Getting Enough to Eat and Drink
As the muscles involved in chewing, moving food
towards the back of the mouth, and swallowing weakens in MND, eating and
drinking become less pleasurable and more hazardous and time consuming. The
most serious problems are outright choking, obstruction of the
trachea, or windpipe, by a piece of food and aspiration, which means
inhaling food or liquid into the lungs instead of routing it down the
oesophagus into the stomach. Normally, the throat muscles protect us from
aspirating food or drink, but they may lose their ability to do this as MND
advances. Later, if swallowing becomes very hazardous and eating takes a
great deal of unrewarding time and energy, the therapist and doctor may ask
the patient to consider the insertion of a tube that goes directly into the
stomach. If it's still possible to swallow some foods or liquids safely, the
MND patient can continue to eat and drink after placement of a feeding tube,
but the swallowing mechanism no longer has to be relied on as the sole
method of obtaining adequate nutrition. This can be a relief to those who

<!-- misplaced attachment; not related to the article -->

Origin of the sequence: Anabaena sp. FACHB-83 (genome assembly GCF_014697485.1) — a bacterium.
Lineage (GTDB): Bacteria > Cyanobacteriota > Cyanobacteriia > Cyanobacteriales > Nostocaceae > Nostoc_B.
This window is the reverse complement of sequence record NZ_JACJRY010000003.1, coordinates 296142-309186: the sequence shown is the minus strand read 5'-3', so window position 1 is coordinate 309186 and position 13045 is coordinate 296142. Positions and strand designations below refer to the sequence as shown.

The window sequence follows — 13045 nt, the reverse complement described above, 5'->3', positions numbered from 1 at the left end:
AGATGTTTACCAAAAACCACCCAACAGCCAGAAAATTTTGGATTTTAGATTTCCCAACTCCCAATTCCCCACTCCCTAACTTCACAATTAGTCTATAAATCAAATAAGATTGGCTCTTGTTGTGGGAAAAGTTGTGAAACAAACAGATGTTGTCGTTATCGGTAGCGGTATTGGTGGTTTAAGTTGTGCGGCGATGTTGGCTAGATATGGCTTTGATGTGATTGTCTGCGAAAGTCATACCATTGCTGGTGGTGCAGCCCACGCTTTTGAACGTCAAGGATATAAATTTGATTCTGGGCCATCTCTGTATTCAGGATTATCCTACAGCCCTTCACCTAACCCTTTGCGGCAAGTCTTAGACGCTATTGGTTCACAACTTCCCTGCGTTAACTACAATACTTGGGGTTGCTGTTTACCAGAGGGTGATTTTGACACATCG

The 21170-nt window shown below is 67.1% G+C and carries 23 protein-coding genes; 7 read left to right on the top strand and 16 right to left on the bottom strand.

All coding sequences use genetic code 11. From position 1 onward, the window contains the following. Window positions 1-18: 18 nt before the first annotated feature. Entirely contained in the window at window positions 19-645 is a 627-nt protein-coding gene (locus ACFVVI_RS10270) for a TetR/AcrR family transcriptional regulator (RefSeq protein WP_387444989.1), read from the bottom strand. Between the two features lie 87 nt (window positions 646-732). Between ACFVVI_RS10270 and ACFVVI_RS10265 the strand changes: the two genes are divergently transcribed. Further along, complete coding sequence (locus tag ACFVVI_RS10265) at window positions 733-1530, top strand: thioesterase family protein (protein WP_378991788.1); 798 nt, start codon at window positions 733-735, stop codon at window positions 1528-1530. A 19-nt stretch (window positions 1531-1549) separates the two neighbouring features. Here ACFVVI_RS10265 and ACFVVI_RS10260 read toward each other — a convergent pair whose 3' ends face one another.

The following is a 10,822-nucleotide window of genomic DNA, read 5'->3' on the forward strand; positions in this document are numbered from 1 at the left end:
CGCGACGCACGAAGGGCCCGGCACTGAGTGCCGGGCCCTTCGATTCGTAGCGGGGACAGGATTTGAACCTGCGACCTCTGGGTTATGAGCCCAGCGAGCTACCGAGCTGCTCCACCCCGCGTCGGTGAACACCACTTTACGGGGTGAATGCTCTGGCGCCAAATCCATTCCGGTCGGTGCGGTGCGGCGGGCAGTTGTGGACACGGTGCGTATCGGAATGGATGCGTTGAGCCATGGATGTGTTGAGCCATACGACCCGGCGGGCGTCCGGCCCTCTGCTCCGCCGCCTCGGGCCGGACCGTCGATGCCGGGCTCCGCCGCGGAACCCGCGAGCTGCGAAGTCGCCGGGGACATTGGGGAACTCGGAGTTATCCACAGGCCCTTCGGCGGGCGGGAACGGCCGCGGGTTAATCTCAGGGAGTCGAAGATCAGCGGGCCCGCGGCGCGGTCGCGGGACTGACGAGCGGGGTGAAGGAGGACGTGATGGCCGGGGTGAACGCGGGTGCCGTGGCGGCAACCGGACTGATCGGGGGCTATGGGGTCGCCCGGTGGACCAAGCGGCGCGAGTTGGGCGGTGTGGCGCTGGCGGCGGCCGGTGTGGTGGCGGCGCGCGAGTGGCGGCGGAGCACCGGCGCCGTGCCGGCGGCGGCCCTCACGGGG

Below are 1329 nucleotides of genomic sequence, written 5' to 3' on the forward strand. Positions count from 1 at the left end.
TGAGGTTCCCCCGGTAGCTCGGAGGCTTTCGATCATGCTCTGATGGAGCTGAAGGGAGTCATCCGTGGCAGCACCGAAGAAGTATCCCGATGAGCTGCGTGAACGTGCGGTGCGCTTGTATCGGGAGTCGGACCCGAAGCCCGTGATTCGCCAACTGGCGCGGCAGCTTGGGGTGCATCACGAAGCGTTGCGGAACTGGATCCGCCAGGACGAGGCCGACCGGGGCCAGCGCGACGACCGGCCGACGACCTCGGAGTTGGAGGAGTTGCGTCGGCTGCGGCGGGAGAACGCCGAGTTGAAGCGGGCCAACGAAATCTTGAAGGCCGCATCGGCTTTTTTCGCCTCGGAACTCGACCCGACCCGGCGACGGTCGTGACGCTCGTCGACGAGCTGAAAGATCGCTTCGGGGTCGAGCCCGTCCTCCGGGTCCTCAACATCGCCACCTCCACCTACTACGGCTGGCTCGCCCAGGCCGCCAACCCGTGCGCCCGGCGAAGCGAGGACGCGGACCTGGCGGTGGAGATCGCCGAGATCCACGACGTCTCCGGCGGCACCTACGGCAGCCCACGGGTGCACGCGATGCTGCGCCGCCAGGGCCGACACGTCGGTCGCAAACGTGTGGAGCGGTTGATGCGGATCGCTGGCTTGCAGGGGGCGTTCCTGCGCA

can not take in enough calories by mouth because they get too tired or are
afraid of choking or aspirating food.
Maintaining Respiratory Function
Perhaps the most serious medical complication in
MND is the gradual deterioration of the muscles involved in breathing. The
diaphragm is an arched muscle located just beneath the lungs, which
moves up and down and allows air to come in and move out. The
intercostals are muscles between the ribs that contract and relax and
also assist with air movement. As these muscles weaken, the act of
breathing, which is entirely automatic for most people, becomes conscious
and energy consuming.
Emotional and Intellectual Life
Although MND shortens life, it doesn't have to
destroy it. An enormous number of people with MND have rich emotional lives
with their families and friends, continue with existing careers or interests
or find new ones. People with MND are artists, writers, readers, computer
specialists, physicists, doctors and parents. Many people with MND,
sometimes to the surprise of health care professionals and co-workers,
maintain a sense of perspective and humour.
WHAT CAUSES MND?
Years ago, it was widely believed that there might
be one cause to explain all cases of MND. Today, doctors and scientists know
that can not be the case. Together, they are working to identify the
multiple causes of the disorder.